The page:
This past weekend, I had the chance to tune a car that if you looked at it quickly aside from the large amount of meat on the front tires you probably would immediately notice that it could be packing near 900 hp at the wheels.
Sure it has a hood exit exit exhaust, but otherwise it’s a blue Acura RSX that has some wider wheels up front with some sticky Nitto NT01 tires, a simple cage and two matching blue Recaro seats on the inside. On the outside it’s all just stock bodywork and glass, no extra lips or spoilers, no stickers, no extra anything.
Under the hood though, it’s all business… a fully built 2L K-Series motor, tubular exhaust manifold, twin Turbosmart gates and a Massive BorgWarner S400 turbo with a 67mm compressor wheel feeding this motor.
The fuel system consists of the standard array of upgraded lines, fuel rail + pressure regulator, feeding all that is a set of twin Bosch Motorsports “044” pumps, and atomizing the E98 corn juice is a set of FIC 2150cc injectors.
Electronics wise, the car was equipped with the latest ECU from AEM in plug in play fashion of the Infinity ECU line, an AIM dash and an ARC 8000 flat dash mounted switch panel. All nice, clean and simple.
So, tuning this car with it’s AEM Infinity ECU did provide a few challenges… the provided layout files in the Infinity Tuner software didn’t work, lots of missing channels, etc. The file in the ECU from the previous tuner wasn’t up to my standards either, so after running the car as is on the dyno with the current tune as per the owners request it made 607whp. Unfortunately most of the tables in the ECU weren’t correctly setup from the get go and since this ECU is now calculating fuel delivery via a VE based model that means changes need to be done with forethought as there are many tables that play a role in the calculations and changing one effects another.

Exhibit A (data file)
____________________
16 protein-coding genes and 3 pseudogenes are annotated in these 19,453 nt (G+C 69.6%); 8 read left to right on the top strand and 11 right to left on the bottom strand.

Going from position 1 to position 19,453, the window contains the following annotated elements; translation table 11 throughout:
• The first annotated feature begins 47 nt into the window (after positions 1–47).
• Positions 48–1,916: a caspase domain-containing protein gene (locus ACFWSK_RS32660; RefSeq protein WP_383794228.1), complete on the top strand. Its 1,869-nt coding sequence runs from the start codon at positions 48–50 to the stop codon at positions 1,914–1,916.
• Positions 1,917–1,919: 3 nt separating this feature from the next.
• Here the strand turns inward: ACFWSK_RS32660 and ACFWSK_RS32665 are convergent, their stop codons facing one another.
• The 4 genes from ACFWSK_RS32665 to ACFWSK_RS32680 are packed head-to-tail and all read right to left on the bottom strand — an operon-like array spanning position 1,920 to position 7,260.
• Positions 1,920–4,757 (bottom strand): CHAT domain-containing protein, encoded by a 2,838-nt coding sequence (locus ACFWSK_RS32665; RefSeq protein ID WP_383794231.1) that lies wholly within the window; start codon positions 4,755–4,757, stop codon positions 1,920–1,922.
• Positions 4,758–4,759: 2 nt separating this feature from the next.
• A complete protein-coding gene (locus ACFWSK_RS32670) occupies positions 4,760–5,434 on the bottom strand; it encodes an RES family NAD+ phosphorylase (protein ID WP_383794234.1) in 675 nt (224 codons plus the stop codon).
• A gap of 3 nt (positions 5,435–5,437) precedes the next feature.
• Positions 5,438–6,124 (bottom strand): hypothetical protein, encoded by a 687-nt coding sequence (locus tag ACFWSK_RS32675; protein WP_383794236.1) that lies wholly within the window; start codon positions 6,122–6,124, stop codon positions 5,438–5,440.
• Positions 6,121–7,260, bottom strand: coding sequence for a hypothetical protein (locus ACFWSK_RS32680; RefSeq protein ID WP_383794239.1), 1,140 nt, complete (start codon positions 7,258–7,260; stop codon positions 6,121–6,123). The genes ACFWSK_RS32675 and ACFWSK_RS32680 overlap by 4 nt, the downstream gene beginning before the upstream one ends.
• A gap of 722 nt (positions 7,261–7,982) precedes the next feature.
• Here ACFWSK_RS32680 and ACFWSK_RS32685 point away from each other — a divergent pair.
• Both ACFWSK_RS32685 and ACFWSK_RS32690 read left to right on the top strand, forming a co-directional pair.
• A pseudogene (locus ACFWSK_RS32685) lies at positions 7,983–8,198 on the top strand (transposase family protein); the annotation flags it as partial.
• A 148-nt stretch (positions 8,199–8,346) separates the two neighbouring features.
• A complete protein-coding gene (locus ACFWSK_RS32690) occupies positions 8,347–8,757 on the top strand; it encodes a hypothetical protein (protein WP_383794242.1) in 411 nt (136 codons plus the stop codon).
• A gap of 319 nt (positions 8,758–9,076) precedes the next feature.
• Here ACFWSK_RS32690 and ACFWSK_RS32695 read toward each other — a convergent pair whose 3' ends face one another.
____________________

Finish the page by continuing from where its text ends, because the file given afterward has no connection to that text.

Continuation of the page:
For me that meant starting from scratch, redefining all the table axis because they were not high enough to reach our final boost targets, and of course manually remapping the ignition, lambda, VE tables which were already somewhat of a mess so no big deal there.
2nd area of interest to the owner was boost control (specifically boost by gear), and launch control (2-step limiter). Both of which he told me the previous tuner was unable to get working correctly or at all. He had also mentioned that they were unable to make more boost, which I felt was odd since the boost solenoid was already a 4-port variant.
Truth be told, the issue was not with the hardware but rather again with the setup of the ECU, which means getting baselines for duty of the boost tables, and defining the PID controller for closed loop feed back. If course to get the boost by gear working the ECU also needed to be told where each gear starts and ends so it knows what boost to target depending on the gear the drivers is in. This was also done once the mapping was complete.
The end result? The car made an easy 850+ whp and an impressive 535wtq over a very broad power band for a 2L 4 cylinder. This around 33-34 psi from the S400 turbo. After which we started to run out of fueling in the top end. We ended up turning it down just a bit to ensure that we’re safe. Obviously 900+ was in the cards if there was fuel left on the table.
Even more impressive was the consistency of the setup, below you will see multiple back to back runs showing how consistent the power output of the motor is at just a hair under 30 psi (this was done during mapping of the boost duty tables) although we did encounter some wheel spin here and there as you can see on the red run…
We are still working with the customer now dialing in the boost response on the street using the closed loop control of the AEM to make sure the car is always pulling as hard as it possibly can in each gear. To that end, I’ll leave you with a video of one of the dyno runs which I believe was in the mid-high 700whp ranges: